Freedom of choice or icon of oppression?

DECCAN CHRONICLE. | OISHANI MOJUMDER
Published Feb 13, 2019, 12:01 am IST
Updated Feb 13, 2019, 12:04 am IST
A R Rahman’s daughter being trolled over her niqab has sparked off a debate on woman’s sartorial choices.
Raheema, Khatija and Ameen pose for Hello magazine’s debutante ball.
 Raheema, Khatija and Ameen pose for Hello magazine’s debutante ball.

What should have been a moment of celebration gave way to an unpleasant sideshow for Oscar-winning composer A. R. Rahman and his daughter Khateeja Rahman recently. The father and daughter duo ended up receiving way more than what they bargained for at the 10 year celebration of the maestro’s Slumdog Millionaire album, after social media erupted in anger and indignation over Khateeja wearing a niqab during an interaction on stage with her father.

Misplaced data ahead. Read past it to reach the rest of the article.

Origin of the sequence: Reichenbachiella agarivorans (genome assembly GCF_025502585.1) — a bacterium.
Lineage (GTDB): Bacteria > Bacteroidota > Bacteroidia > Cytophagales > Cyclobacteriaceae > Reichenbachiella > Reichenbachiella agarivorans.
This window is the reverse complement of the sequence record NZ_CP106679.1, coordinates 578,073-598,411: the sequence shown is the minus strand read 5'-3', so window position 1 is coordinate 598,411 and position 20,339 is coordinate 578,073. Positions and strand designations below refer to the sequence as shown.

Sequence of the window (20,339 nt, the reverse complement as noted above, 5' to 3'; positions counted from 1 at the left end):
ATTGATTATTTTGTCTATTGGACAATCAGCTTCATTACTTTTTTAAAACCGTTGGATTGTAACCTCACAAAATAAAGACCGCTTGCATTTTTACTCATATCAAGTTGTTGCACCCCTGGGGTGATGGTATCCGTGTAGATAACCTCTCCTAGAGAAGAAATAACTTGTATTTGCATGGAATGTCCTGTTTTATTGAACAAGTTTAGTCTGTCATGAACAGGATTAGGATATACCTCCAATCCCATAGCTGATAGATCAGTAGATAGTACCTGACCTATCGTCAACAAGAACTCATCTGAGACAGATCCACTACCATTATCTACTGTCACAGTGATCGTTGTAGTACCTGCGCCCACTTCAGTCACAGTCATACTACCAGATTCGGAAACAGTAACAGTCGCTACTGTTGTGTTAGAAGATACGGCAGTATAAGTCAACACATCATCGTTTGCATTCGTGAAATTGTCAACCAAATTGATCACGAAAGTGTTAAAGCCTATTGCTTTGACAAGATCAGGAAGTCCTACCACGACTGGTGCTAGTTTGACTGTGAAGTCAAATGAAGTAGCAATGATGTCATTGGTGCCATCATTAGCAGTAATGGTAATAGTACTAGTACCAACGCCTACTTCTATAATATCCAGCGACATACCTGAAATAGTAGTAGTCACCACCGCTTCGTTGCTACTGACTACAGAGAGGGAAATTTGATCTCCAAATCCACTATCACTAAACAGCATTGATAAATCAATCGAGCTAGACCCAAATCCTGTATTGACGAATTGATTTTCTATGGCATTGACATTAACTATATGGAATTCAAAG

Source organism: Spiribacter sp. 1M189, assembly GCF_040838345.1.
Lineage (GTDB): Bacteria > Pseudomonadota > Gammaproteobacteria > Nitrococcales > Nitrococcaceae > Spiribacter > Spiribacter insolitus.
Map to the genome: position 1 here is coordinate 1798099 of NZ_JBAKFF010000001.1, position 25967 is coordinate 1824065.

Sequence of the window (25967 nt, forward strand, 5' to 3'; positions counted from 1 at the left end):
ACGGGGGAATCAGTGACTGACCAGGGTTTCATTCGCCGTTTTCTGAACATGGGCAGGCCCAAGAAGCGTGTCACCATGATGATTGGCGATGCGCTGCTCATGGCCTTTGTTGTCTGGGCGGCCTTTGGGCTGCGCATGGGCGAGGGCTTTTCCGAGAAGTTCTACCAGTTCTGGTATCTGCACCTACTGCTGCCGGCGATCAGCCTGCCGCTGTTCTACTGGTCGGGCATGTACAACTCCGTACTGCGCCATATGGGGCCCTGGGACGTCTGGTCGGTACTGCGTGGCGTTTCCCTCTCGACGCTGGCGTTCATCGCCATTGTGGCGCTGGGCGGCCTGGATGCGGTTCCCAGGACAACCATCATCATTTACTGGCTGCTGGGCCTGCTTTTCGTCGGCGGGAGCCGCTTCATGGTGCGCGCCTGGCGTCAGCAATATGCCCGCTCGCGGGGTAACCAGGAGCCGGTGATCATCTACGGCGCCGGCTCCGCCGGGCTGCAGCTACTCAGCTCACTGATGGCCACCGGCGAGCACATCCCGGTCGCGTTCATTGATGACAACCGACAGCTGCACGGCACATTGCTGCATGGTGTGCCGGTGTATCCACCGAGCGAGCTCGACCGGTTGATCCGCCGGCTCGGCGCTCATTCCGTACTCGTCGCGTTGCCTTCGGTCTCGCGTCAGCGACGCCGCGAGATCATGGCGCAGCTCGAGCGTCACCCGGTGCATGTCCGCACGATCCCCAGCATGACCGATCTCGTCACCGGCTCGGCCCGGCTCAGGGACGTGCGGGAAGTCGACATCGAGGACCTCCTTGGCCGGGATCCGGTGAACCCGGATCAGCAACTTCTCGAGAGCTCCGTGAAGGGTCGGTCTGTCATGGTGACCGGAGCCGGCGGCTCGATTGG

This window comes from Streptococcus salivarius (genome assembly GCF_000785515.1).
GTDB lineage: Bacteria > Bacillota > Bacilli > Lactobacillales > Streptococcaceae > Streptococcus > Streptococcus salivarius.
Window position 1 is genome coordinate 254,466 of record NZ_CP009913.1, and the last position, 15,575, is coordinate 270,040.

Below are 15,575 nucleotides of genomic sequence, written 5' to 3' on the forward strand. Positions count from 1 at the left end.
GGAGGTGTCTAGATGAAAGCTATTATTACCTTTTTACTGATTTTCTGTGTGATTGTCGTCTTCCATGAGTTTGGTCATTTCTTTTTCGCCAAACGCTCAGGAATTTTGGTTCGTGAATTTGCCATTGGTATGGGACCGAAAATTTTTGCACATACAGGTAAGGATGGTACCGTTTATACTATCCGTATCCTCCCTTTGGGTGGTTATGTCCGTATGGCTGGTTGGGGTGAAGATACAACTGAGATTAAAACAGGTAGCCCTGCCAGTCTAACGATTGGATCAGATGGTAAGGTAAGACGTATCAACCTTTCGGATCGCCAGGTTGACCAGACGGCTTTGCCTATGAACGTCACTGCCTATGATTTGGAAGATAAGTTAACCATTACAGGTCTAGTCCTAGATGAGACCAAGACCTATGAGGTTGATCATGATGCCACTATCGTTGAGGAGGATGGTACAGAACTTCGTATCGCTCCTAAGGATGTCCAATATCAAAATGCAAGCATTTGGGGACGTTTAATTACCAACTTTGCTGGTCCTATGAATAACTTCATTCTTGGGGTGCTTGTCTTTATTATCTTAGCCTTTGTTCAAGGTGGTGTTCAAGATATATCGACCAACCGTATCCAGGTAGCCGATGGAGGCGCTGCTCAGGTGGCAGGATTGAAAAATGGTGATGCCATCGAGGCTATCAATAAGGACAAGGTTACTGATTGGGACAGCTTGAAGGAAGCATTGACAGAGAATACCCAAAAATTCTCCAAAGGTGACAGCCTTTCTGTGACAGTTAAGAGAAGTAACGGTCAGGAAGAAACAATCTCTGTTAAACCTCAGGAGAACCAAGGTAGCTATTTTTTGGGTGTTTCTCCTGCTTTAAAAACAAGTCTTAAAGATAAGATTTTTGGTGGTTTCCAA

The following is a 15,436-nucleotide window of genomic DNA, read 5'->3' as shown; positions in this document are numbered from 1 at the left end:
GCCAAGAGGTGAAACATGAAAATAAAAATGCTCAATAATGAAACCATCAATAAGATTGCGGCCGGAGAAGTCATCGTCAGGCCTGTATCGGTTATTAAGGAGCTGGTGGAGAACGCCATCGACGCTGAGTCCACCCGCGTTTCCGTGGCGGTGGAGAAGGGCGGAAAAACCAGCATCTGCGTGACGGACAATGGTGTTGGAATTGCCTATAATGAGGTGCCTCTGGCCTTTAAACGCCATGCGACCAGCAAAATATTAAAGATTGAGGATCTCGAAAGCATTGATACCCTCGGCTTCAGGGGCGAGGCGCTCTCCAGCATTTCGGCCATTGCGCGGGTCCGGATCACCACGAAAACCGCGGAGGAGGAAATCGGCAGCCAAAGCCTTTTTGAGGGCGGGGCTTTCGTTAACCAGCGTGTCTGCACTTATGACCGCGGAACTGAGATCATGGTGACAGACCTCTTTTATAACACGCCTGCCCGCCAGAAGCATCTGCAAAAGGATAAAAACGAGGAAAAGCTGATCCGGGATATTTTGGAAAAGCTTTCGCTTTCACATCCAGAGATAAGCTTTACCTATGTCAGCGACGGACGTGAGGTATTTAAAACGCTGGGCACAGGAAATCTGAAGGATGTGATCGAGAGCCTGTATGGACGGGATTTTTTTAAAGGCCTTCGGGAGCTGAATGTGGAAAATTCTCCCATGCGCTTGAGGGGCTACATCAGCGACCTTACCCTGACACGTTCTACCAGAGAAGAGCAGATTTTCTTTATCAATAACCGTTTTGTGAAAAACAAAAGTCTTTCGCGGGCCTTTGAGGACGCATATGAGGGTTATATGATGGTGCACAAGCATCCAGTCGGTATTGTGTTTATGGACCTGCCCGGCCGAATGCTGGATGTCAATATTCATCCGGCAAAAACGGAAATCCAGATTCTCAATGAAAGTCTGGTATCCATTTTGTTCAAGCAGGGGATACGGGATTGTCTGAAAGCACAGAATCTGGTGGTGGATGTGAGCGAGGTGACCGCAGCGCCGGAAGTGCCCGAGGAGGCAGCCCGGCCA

While Rahman clarified that the niqab was not imposed on the women of his family and it was Khateeja’s choice to wear one, many on the Internet disagreed, claiming that the niqab is still an icon of oppression.

 

Padma Shri awardee and social worker Laila Tyabji commented on the issue with a Facebook post that read, “I support A. R. Rahman’s daughter’s right to wear an all-enveloping veil on her wedding but I mourn it.

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